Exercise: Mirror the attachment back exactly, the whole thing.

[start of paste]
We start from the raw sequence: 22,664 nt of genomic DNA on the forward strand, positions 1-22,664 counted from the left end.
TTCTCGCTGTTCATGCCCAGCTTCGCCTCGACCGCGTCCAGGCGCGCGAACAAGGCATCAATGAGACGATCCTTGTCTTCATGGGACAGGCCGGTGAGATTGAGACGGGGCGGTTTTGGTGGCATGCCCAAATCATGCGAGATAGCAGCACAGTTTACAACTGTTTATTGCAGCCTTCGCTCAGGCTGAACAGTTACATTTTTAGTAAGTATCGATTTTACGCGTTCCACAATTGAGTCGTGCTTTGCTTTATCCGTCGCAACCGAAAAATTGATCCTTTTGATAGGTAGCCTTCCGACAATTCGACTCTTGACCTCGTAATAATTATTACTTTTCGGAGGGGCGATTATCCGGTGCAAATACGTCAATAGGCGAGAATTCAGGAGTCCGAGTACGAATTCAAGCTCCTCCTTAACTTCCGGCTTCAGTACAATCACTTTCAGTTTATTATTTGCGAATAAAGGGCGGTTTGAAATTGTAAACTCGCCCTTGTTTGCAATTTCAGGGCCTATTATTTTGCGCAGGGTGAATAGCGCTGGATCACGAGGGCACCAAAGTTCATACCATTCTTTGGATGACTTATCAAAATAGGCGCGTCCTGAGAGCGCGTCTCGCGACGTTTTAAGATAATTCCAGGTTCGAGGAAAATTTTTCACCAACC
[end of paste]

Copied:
We start from the raw sequence: 22,664 nt of genomic DNA on the forward strand, positions 1-22,664 counted from the left end.
TTCTCGCTGTTCATGCCCAGCTTCGCCTCGACCGCGTCCAGGCGCGCGAACAAGGCATCAATGAGACGATCCTTGTCTTCATGGGACAGGCCGGTGAGATTGAGACGGGGCGGTTTTGGTGGCATGCCCAAATCATGCGAGATAGCAGCACAGTTTACAACTGTTTATTGCAGCCTTCGCTCAGGCTGAACAGTTACATTTTTAGTAAGTATCGATTTTACGCGTTCCACAATTGAGTCGTGCTTTGCTTTATCCGTCGCAACCGAAAAATTGATCCTTTTGATAGGTAGCCTTCCGACAATTCGACTCTTGACCTCGTAATAATTATTACTTTTCGGAGGGGCGATTATCCGGTGCAAATACGTCAATAGGCGAGAATTCAGGAGTCCGAGTACGAATTCAAGCTCCTCCTTAACTTCCGGCTTCAGTACAATCACTTTCAGTTTATTATTTGCGAATAAAGGGCGGTTTGAAATTGTAAACTCGCCCTTGTTTGCAATTTCAGGGCCTATTATTTTGCGCAGGGTGAATAGCGCTGGATCACGAGGGCACCAAAGTTCATACCATTCTTTGGATGACTTATCAAAATAGGCGCGTCCTGAGAGCGCGTCTCGCGACGTTTTAAGATAATTCCAGGTTCGAGGAAAATTTTTCACCAACC